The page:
It is April and that means it is Parkinson’s Disease Awareness Month!
Everyday ought to be Parkinson’s Awareness Day! For each and everyone of us who lives with this illness, we know that our awareness is real and constant. Now, bring that awareness to those who you encounter or who are less familiar with this illness. Too often, much to my amazement, I meet people completely unaware of what Parkinson’s is and what it can do. We have got to do a better job of telling the world about this illness, and what it is all about.
I refuse to mix politics and ethics. I try to keep my nose out of politics on this site and provide my readers with a perspective that informs and allows you to make your own decision.
I have seen the life-changing impact that Meals On Wheels has made and continues to make on lives. Just the thought of erasing a program as important as this one, is heartless, cruel, and the sign of a system that is out of touch and totally unfamiliar with real human needs.
To reduce funding for the FDA and the NIH reduces our hopes for a speedy breakthrough or drug development. Our health matters and many of the best minds in research and future developments come from these organizations.
The elimination of the EPA could cause numerous devastating changes and have even more repercussions on climate change and various environmental factors that impact genetically sensitive people. The future of the animal kingdom on this planet is in even greater jeopardy, than it is right now.
Speak up! Let your voice be heard!
It is so important to share your story and how governmental decisions impact you and those you love.
When you live in or very near our nation’s Capital, Washington, DC, American national news becomes your local news. The constant bombardment of fighting and badmouthing gets overwhelming. How do two parties, both made up of flesh and blood, elected to oversee, govern, and protect millions of fellow humans also made up of flesh and blood who are in a position to help so many and capable of making life better for others, so dormant and implacable? Time is of the essence.
Since 1995, almost every year since, I have consistently pleaded with my representatives about increasing the funding for more Parkinson’s disease research for the National Institutes for Health (NIH), implementing telemedicine, expanding better and faster drugs and devices, and made a loud cry for the importance of creating a national data collection system for neurological diseases. There were moments of fleeting successes, scattered over the years, but our current Congress shows little signs of budging, even on issues that could save immediate lives. This is about real people in need.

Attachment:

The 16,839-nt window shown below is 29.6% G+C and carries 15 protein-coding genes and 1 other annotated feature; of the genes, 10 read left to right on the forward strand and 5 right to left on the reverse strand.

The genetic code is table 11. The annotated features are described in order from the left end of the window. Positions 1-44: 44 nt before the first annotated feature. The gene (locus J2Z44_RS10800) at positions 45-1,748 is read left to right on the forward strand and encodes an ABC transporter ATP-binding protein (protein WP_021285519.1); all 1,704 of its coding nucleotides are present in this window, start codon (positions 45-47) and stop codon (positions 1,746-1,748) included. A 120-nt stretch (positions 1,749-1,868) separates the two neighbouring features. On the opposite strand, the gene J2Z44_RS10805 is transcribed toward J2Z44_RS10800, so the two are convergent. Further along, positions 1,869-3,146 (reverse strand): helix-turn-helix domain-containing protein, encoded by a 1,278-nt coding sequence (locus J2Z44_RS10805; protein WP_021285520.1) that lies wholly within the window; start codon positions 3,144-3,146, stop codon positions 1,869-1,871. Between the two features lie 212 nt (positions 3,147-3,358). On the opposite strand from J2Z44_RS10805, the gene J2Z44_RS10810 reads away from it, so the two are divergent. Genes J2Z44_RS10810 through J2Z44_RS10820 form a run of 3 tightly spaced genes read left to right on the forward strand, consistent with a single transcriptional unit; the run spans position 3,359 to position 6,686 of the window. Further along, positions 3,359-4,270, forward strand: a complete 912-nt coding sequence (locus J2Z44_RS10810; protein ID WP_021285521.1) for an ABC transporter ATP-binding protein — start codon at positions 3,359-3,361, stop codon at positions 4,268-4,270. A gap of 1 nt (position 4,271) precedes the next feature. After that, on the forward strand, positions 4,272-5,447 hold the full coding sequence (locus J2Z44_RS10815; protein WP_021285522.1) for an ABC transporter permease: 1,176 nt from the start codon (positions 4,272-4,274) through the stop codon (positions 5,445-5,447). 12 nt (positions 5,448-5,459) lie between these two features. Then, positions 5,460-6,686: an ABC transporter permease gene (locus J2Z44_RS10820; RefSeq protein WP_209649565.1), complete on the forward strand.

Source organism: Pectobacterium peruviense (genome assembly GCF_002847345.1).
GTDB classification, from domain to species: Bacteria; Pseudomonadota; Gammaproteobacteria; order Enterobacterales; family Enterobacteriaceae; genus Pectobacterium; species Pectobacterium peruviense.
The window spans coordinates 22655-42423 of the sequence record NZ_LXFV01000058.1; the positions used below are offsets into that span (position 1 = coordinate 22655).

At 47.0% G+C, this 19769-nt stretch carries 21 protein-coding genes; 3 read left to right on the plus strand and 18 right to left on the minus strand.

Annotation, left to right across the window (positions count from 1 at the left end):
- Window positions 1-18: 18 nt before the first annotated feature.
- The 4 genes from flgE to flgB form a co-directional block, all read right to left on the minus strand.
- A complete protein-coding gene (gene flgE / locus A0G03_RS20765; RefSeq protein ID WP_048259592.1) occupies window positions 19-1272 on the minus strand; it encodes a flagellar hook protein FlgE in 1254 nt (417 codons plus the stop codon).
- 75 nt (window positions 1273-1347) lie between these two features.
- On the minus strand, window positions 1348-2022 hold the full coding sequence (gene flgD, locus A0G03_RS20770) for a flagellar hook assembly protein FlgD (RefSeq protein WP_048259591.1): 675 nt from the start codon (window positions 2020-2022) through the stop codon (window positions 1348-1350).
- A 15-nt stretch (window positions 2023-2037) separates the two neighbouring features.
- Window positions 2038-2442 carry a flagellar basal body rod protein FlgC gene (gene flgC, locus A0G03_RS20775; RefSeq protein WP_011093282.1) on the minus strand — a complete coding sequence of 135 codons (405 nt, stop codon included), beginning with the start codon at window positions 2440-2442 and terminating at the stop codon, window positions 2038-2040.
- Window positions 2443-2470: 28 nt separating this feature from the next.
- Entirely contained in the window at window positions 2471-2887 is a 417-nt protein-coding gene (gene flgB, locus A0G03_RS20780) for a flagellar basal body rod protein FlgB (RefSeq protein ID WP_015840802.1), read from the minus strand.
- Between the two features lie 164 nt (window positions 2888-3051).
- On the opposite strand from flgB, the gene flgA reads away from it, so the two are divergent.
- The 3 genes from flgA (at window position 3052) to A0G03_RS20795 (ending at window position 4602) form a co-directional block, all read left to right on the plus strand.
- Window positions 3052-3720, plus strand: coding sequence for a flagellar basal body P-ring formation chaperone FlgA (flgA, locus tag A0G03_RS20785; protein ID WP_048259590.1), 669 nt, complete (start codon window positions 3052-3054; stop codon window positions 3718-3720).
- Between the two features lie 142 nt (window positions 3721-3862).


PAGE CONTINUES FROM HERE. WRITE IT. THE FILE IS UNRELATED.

If the current estimate of 60,000 people are diagnosed with PD every year is nearly accurate, it is probable that many patients are either misdiagnosed or not at all. It took me 6 years and 9 doctors to get my diagnosis. I know many others who faced the same journey to a diagnosis.
No one should be forced to be faced with the decision to either afford groceries or their medications. No one should be homeless with Parkinson’s disease. Something is terribly wrong when it has come to this.
Whether one has an illness or not, for the betterment of the country as a whole and all those seeking progress, compromise must be acted, immediately.
Next Monday, hundreds of the United States’ most dynamic and involved advocates for the rights and issues affecting people with Parkinson’s Disease will convene in our Nation’s capital. The goal is to be heard and represented but mostly to be understood that we, as a collective force need better funding and services.
Neurological disorders are rising as is the aging population. Even more importantly, younger and younger people are receiving neurological related diagnoses that one might find in an older patient. Whether the cause is our growing toxic world and/or a genetic component that gets triggered or some cocktail of switches, a desperate portion of our population seeks a solution to a real problem that plagues them everyday, all-day.
In less than a century our country replaced vacuum tubes for Silica chips, went from the horse-drawn carriage to the space shuttle, put a man on the moon, and mapped the human genome. Where is the push to eradicate or even slow neurological illnesses? Great strides have been made in other diseases. New therapies and drugs, while slow to come, only slow or mask symptoms. It is time for a push and a unification of voices to be heard in DC and across the nation that more must be done.
The PAN advocates are coming to DC to speak for the countless victims, both directly and indirectly, touched or shaken by Parkinson’s Disease. They are speaking for those who are unable to speak for themselves.
To learn more about PAN and to view an online webcast of our symposium, go to www.parkinsonsaction.org.